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Dec 2013

Flight delay at Governors Camp Kenya

Posted by / in Africa, Blog /

Flight delay at Governors Camp Kenya

This fantasic picture of a Marsh Lion in the Mara was taken in Maasai Mara National Park, Kenya. It shows the plane that belongs to Governor’s Camp touching down on their airstrip with the Olololo Escarpment in the background. Governor’s Camp and its sister camp Little Governor’s are well-established camps set in a beautiful part of the park. Their air service is brand new and a great way to access the Mara.

Maasai Mara, or the “Mara” as it’s affectionately known, is Kenya’s most famous National Park. It’s particularly well known for the annual migration of a couple of million assorted zebra, wildebeest and other herbivores who move in to the Mara from the Serengeti following the annual rains (which stimulates the fresh grass to grow). The Mara is at its most busy from late July, through August and into September, which coincides perfectly with summer holiday dates! The most dramatic point of the migration occurs when the massed herds of herbivores cross the Mara River, home to massive crocs up to 19 feet long – many of whom eat just once a year, NOW.

Oloololo Escarpment – Maasai Mara’s natural boundary

In the background of the picture you can see the Olololo Escarpment. The Olololo Escarpment forms a natural western boundary to the Mara, rising sharply above the grassland to present a perfect vantage point, and an ideal spot to end a day’s safari looking back over grasslands that reach the horizon and teems with plains game.

Governors’ Camp & Little Governors Camp  – Luxury tented camp

Governors’ Camp sets new standards for the term  “luxury tented camp”.  37 tents line the riverbank, tucked into the forest and enjoying uninterrupted views over the Mara River. The surrounding wetlands teem with bird-life, hippo and crocodile right in the heart of Kenya’s Masai Mara National Reserve.

Little Governors’  has 17 luxury en-suite tents tucked around a large watering hole. Little Governor’s camp is accessed by boat across the Mara River. Guest tents at Little Governor’s  have wonderful wooden decks with large verandahs which allow you to enjoy the constant game activity that takes place right in front of you.

If you would like any further information on Maasai Mara migration or Governor’s Camp, just contact us 

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Oct 2013

Book Bus Ecuador a Volunteer’s Story

Posted by / in Blog, Traveller's Tales /

Book Bus Ecuador a Volunteer’s Story

I’ve recently returned from a ten week trip to Ecuador, working with the Book Bus foundation in Puerto Lopez. We ran reading lessons and book-related activities in five schools in and around the town, helping to tackle the high rates of illiteracy in the area. The trip was extremely worthwhile, as although you cannot expect to change the world, in ten weeks there was a noticeable improvement among the students. In particular, some of the furthest behind blossomed with the one-to-one teaching, and started to catch up with their peers. The children are full of enthusiasm – they love the books we bring, and in a few weeks were greeting me excitedly on the streets to ask when we were next visiting their school.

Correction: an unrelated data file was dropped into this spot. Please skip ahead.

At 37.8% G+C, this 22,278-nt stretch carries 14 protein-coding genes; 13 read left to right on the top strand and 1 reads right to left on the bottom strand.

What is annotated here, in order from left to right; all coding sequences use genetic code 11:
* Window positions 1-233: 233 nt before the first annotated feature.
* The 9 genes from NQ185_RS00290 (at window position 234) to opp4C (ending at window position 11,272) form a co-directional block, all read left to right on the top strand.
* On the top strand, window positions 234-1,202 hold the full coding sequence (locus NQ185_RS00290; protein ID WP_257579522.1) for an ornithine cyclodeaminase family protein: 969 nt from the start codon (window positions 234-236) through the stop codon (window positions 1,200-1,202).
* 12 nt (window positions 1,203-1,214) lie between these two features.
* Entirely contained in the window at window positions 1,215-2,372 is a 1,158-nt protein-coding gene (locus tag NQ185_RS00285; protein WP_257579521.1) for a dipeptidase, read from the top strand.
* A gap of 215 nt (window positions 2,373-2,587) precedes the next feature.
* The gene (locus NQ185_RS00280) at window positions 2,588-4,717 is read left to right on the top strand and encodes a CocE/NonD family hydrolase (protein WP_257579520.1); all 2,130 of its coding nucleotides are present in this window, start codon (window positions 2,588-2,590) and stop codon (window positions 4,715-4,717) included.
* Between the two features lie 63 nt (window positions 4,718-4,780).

Book Bus Puerto Lopez Ecuador 2

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Sep 2013

A Cow in the Playground

Posted by / in Blog, Traveller's Tales /

Sitting in a dusty classroom reading my favourite stories to Hindi-speaking children … teaching was never better than this for Jean Ashbury.

White cranes lined up on the school wall and eyed their insect breakfasts in the cow manure below. In the field beyond, camels the colour of dark chocolate foraged in the tops of acacia trees. Beside them, I could see the corkscrew horns of endangered black bucks and skittish chinkara deer (Indian gazelles) as they grazed in the scrub beside nilgai antelopes. In the playground a cow headed towards a classroom. And in the rafters above my head swifts flitted back and forth nest-building with twigs and scrap.

I sat on the steps outside a classroom with Haseena tucked in the crook of my arm. “Baloo,” she said in Hindi and pointed to the cover of the story book in my hand.
“Yes. A bear,” I replied.
“Yesyes,” she said dismissively. “B-e-a-r … bear.”


Haseena’s portrait VentureCo Tailor made travel

Haseena’s portrait of me!

I was at Haseena’s school in a small village in Mandore near Jodhpur in Rajasthan. Four Book Bus volunteers and I were working on a pilot project to support learning English as a foreign language, and we were using favourite stories that British children read. Our aim was to teach with stories children enjoy instead of setting dry vocabulary and grammar exercises.

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Aug 2013

Five minutes with Jane Edwards

Posted by / in Blog, South America /

Dressage aficionado Jane Edwards joined VentureCo and the British Horse Society (BHS) on the Trail of the Incas ride in 2012. Here she shares her philosophy of horses, riders and The High Andes:


Can you tell us a bit about your working life in the Surrey countryside?

I am a BHSII (registered) instructor, and run a small friendly training establishment on the Surrey/Sussex border called Fernhill Riding. I specialise in training the rider to improve their skills in feel, balance and harmony. This not only furthers the training of themselves and their mounts, but also ensures horse welfare and promotes longevity in their ridden careers. Fernhill Riding has a good base of well-schooled horses to use for instruction as well as catering for those with their own horses. All training here is in the form of private sessions to encourage steady progress in a relaxed environment.

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Aug 2013

Generic Malarone now available

Posted by / in Blog /

This good news is just in from our wonderful “Travellers’ Health Partners” InterHealth: Malarone® is used to prevent and treat malaria and was patented in the UK by GlaxoSmithKline (GSK). Earlier this year the UK Patents Court revoked GSK’s patent for Malarone®. This paved the way for other companies to produce and sell what’s known as a ‘generic’ version of Malarone® in the UK at a lower price than GSK’s branded name, Malarone®.